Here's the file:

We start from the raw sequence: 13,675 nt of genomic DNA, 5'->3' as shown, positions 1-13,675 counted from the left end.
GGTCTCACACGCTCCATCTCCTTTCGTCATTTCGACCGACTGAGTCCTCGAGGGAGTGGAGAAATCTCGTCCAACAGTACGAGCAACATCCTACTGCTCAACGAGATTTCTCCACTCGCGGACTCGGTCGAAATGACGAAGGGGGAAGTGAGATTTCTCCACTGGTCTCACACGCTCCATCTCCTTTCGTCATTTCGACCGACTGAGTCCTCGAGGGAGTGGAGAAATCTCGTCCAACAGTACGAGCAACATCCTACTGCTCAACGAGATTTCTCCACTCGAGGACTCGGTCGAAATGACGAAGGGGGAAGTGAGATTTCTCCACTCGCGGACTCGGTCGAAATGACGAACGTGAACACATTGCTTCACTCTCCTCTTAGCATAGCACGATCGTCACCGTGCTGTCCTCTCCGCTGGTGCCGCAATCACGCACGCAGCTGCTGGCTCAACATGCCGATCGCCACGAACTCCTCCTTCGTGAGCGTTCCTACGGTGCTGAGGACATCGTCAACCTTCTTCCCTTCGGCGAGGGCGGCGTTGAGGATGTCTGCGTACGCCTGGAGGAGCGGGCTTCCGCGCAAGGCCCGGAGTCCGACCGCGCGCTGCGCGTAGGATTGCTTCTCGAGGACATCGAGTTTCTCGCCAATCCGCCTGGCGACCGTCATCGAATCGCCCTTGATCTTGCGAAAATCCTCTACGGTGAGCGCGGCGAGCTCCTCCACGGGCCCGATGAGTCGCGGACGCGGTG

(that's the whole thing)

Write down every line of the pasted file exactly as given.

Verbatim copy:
We start from the raw sequence: 13,675 nt of genomic DNA, 5'->3' as shown, positions 1-13,675 counted from the left end.
GGTCTCACACGCTCCATCTCCTTTCGTCATTTCGACCGACTGAGTCCTCGAGGGAGTGGAGAAATCTCGTCCAACAGTACGAGCAACATCCTACTGCTCAACGAGATTTCTCCACTCGCGGACTCGGTCGAAATGACGAAGGGGGAAGTGAGATTTCTCCACTGGTCTCACACGCTCCATCTCCTTTCGTCATTTCGACCGACTGAGTCCTCGAGGGAGTGGAGAAATCTCGTCCAACAGTACGAGCAACATCCTACTGCTCAACGAGATTTCTCCACTCGAGGACTCGGTCGAAATGACGAAGGGGGAAGTGAGATTTCTCCACTCGCGGACTCGGTCGAAATGACGAACGTGAACACATTGCTTCACTCTCCTCTTAGCATAGCACGATCGTCACCGTGCTGTCCTCTCCGCTGGTGCCGCAATCACGCACGCAGCTGCTGGCTCAACATGCCGATCGCCACGAACTCCTCCTTCGTGAGCGTTCCTACGGTGCTGAGGACATCGTCAACCTTCTTCCCTTCGGCGAGGGCGGCGTTGAGGATGTCTGCGTACGCCTGGAGGAGCGGGCTTCCGCGCAAGGCCCGGAGTCCGACCGCGCGCTGCGCGTAGGATTGCTTCTCGAGGACATCGAGTTTCTCGCCAATCCGCCTGGCGACCGTCATCGAATCGCCCTTGATCTTGCGAAAATCCTCTACGGTGAGCGCGGCGAGCTCCTCCACGGGCCCGATGAGTCGCGGACGCGGTG